Medical researchers have noticed that some diseases differ by SIRE (self-identified race/ethnicity) groups which differ by genomic (racial) ancestry. Hence, when genomic measures became available (last 15 years or so), they measured peoples relative proportions of ancestry in mixed populations to see if the diseases would be predictable by ancestry. They were. This establishes with high certainty that the group difference is genetic. Of course, this could be used on other traits such as cognitive ability, personality and socioeconomic outcomes (and it has for the latter, we are doing a meta-analysis).
None of this is new. However, here comes the trick. If we know that two ancestries differ for some trait, we can use this to pinpoint where on the genome the genes for this trait are. How? Consider the simple case where we have a disease trait where persons can be clearly scored as either/or (e.g. ever had prostate cancer). We gather a lot of persons with mixed ancestry, cases and controls. Then we look at difference in their ancestry at small intervals of their chromosomes. Because the trait is genetically linked to one ancestry, the cases will show more of the ancestry in some parts of their genome than the controls. These are the places to look for causal variants at. Consider the two figures from Winkler et al 2010.
Winkler, C. A., Nelson, G. W., & Smith, M. W. (2010). Admixture mapping comes of age. Annual review of genomics and human genetics, 11, 65-89.
Winkler reports that the sample sizes needed for this are much smaller than blind-within ancestry standard GWAS (as usually done on Europeans).
This method can be combined with the standard GWAS method. I envision that one ‘simply’ does this by first establishing that a trait differs for genetic reasons across two ancestries in an admixtured group (e.g. African Americans, Hispanics/Mexicans/Mestizos). Then one uses the admixture mapping to establish plausible segments of the genome where causal variants are. This may not be enough to identify specific variants, but one can then use these values as the prior probabilities for a standard GWAS. This should drastically decrease the necessary sample size to find the variants and thus accelerate the search. The faster we can find the variants, the faster we can either edit them directly with CRIPR-like methods or use the information for selection with embryo selection.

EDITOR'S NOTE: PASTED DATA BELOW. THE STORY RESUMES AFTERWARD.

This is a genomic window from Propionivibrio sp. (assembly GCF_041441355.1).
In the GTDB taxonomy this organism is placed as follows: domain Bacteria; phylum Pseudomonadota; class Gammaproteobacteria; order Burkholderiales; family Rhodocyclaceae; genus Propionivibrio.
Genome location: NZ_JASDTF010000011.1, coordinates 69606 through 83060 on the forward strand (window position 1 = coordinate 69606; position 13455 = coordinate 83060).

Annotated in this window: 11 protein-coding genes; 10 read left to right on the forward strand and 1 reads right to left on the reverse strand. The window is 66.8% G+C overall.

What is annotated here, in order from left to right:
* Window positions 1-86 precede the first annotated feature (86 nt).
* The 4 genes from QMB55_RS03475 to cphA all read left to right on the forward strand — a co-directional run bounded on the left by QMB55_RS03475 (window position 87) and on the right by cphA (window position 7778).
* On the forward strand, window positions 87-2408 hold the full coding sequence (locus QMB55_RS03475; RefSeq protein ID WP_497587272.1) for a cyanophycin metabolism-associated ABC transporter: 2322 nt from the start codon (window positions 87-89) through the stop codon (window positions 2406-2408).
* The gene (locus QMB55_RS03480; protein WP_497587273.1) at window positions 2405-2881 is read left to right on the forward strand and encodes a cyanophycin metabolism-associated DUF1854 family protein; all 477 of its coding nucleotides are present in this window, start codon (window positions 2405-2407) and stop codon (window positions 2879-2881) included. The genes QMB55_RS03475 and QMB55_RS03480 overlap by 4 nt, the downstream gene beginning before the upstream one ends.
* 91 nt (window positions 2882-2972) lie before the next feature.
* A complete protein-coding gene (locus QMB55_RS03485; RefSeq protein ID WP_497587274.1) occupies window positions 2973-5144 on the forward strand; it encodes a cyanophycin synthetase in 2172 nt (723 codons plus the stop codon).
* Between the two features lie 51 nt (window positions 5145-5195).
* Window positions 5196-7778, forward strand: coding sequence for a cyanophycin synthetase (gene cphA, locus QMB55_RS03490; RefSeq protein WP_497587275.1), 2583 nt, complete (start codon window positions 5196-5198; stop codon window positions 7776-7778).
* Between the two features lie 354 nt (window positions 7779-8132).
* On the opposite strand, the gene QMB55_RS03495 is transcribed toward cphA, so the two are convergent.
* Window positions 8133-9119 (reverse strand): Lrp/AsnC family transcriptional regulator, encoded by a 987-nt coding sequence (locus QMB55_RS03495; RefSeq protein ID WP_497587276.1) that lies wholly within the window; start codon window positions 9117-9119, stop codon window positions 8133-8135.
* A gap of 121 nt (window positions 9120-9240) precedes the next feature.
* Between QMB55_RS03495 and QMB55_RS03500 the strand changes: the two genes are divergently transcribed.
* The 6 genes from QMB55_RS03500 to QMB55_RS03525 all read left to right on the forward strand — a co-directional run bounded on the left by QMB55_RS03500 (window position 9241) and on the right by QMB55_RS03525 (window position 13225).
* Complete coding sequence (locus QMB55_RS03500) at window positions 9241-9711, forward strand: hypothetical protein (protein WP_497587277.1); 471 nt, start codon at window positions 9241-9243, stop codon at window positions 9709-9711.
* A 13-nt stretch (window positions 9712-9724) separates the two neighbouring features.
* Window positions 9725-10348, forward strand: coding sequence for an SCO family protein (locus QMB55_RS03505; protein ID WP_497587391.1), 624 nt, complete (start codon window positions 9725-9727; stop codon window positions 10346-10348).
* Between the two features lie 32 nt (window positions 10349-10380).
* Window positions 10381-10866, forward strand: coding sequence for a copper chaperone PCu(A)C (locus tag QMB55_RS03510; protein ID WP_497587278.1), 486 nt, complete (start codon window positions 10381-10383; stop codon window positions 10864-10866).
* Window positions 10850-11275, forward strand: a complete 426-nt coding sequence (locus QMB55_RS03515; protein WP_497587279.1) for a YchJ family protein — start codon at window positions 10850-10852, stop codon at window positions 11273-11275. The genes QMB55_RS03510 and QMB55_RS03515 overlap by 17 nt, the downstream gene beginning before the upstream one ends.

This may make it more tractable to find variants when we start doing GWAS on full genomes instead of SNP genomes. SNP genomes have 1e5 to 1e6 variants to examine, but whole genomes have about 3e12, i.e. about 1e6 times more. This means that false positives are an even larger problem. The added statistical power from admixture mapping assisted GWAS should help nicely here.
There is one significant problem with this method, but it is not a scientific one: To use it for a given trait, one must come to terms with the existence of a genetic group difference. It is not surprising that it has primarily been used on disease traits where these claims meet less resistance (because it is about helping). However, a recent mainstream study has examined height and BMI group differences in European populations, so there is some hope that times are a changin.